Fifteen seconds. According to Ginny Soskey at HubSpot, that is about how long 55% of your landing page visitors will spend reading what you have to say. Your landing pages may be keyword-rich and filled with useful and compelling information, but none of that will matter if nobody reads it. One thing that can lead to high bounce rates is a page that simply does not look readable. I myself will quickly leave a web page when doing research if what I find is a page filled with nothing but words – and I am someone who enjoys reading!
The problem is that when people use the Internet to get information, they want fast results. They do not want to spend a lot of time digging through a page for the specific information they want. Also, it is far more difficult to read dense text on a computer or mobile device screen than it is on a printed page.
I don’t want to call out any particular pages by name, so I’ll just give you a slightly blurred screen shot of a page I came across just yesterday and left without reading:
And this page was far from the worst I’ve seen while doing online research. To be fair, this article did include occasional bolded words, which leads me to believe that the author intended for it to look different (broken up by headers) when published, but that is not what happened in this case. The result is a page loaded with words – a page that is not likely to be read.
When you break up your text with a series of headers, you do more than just make it easier for your readers to quickly find the information they are looking for; you present them with a page that does not seem overwhelming.
When writing or editing any article, I try to ensure that there are no more than three paragraphs between headers, and that each paragraph is made up of no more than three sentences. Sometimes, of course, it is necessary to include more than three sentences within a single paragraph, but that should be an infrequent occurrence.
Another great thing about headers is that they provide an excellent place to showcase important keywords. So long as your headers are included within h1 header tags, the words used will enjoy higher weighting in search engine results (SERPS). You can learn more about the use of header tags here.
Whenever you are listing three or more things within a sentence, consider using bullet points. Doing so not only makes the sentence easier to read, the added white space around the words makes the article more inviting to readers. Consider the following paragraphs:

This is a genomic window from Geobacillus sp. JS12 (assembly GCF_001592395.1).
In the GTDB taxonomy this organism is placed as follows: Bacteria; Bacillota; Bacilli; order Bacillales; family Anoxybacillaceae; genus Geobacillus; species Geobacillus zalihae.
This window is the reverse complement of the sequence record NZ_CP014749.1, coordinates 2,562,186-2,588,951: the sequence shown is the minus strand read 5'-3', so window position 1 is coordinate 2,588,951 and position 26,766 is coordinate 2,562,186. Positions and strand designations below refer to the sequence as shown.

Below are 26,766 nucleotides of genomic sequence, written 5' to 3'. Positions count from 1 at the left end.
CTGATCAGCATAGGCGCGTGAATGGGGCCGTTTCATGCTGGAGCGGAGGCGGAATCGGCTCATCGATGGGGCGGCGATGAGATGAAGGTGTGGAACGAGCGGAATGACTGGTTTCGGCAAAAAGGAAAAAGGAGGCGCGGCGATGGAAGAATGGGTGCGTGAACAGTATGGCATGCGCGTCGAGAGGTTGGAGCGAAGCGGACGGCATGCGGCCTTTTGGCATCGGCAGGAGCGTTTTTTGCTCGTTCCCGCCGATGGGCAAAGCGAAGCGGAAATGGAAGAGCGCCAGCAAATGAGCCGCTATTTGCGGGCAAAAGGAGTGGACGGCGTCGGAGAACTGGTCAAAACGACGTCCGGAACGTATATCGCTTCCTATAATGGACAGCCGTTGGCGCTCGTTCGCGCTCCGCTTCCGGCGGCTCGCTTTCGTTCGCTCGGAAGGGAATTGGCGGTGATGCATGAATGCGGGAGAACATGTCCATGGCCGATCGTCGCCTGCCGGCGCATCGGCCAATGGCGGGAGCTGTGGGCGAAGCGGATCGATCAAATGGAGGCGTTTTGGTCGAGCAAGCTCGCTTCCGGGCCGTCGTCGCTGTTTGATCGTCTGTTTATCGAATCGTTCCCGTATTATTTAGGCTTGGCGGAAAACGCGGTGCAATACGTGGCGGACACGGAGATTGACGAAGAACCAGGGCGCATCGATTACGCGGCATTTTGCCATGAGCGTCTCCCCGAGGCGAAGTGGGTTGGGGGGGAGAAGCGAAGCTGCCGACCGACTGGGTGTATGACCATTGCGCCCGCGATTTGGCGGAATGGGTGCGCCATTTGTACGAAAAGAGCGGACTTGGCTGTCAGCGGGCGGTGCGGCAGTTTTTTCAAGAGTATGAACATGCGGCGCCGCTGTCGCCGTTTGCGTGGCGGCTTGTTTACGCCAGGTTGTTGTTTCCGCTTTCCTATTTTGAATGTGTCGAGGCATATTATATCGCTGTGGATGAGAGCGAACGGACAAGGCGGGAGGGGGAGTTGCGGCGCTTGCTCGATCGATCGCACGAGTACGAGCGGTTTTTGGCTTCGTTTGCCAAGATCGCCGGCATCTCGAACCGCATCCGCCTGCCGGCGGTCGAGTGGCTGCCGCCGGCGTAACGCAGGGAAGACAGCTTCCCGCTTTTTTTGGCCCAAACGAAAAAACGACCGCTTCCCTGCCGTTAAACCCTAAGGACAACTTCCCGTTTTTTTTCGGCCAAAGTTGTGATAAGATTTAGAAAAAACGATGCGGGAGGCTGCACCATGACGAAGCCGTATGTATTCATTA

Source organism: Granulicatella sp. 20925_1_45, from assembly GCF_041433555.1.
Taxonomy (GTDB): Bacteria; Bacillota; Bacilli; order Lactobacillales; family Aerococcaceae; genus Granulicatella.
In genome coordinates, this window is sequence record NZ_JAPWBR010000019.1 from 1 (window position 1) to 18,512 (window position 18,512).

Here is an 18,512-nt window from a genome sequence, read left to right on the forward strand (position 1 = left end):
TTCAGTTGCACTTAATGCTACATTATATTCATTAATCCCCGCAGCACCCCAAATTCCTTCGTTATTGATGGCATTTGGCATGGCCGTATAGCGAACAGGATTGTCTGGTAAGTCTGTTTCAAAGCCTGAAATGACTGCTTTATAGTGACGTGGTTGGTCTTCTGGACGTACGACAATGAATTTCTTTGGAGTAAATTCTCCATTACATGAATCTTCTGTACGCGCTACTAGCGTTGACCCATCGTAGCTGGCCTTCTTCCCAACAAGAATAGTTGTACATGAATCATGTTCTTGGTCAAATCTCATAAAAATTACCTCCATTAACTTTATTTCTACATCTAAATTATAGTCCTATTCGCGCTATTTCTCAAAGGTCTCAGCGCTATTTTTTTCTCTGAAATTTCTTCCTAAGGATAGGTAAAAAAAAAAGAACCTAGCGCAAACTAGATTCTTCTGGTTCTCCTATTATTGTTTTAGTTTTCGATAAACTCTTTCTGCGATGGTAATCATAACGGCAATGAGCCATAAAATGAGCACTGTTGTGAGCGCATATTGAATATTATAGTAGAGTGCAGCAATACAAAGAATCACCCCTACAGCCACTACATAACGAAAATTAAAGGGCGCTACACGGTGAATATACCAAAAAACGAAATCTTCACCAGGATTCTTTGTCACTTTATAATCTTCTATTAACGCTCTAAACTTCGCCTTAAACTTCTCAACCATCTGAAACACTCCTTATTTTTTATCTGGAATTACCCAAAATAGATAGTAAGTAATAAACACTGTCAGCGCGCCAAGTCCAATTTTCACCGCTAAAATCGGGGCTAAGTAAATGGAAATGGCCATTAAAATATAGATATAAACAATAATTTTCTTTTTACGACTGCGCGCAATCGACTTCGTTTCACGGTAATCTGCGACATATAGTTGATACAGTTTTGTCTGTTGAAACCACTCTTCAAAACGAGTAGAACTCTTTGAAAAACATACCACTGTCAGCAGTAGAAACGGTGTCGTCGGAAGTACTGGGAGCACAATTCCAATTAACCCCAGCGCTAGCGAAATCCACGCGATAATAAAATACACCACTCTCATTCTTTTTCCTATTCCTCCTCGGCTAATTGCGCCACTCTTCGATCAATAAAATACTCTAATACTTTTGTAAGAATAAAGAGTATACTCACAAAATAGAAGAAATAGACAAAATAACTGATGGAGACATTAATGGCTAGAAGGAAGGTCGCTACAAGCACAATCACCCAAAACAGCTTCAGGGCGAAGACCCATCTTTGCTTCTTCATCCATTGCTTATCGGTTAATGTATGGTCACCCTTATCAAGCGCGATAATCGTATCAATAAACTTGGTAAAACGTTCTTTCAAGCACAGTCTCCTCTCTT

Writing great copy isn’t enough. An article that employs the strategic use of headers and bullets will enjoy the benefits of lower bounce rates, more readable text and more effective use of keywords. Be sure to consider how your page looks before publishing it.
Writing great copy isn’t enough. An article that employs the strategic use of headers and bullets will enjoy the benefits of:
Be sure to consider how your page looks before publishing it.
Each says the exact same thing using the exact same words, but the second paragraph is easier to follow, particularly if it is part of an information-dense page, and it highlights some of your key points.
It should come as no surprise that the longer someone stays on your page, the more copy they will read. Neil Patel of QuickSprout.com recently blogged about an experiment he did in which he posted blogs that contained no headers at all and then the exact information with header, bullets, lists and blocked quotes. He found that by improving the page layout, he got readers to stay on his page about 31 seconds longer than when he did not.
The next time you are reviewing copy to be published as part of your site or as a landing page, be sure to consider how that page will appear to your readers. The more accessible the information is, the more likely people will stick around to read what you have to say.
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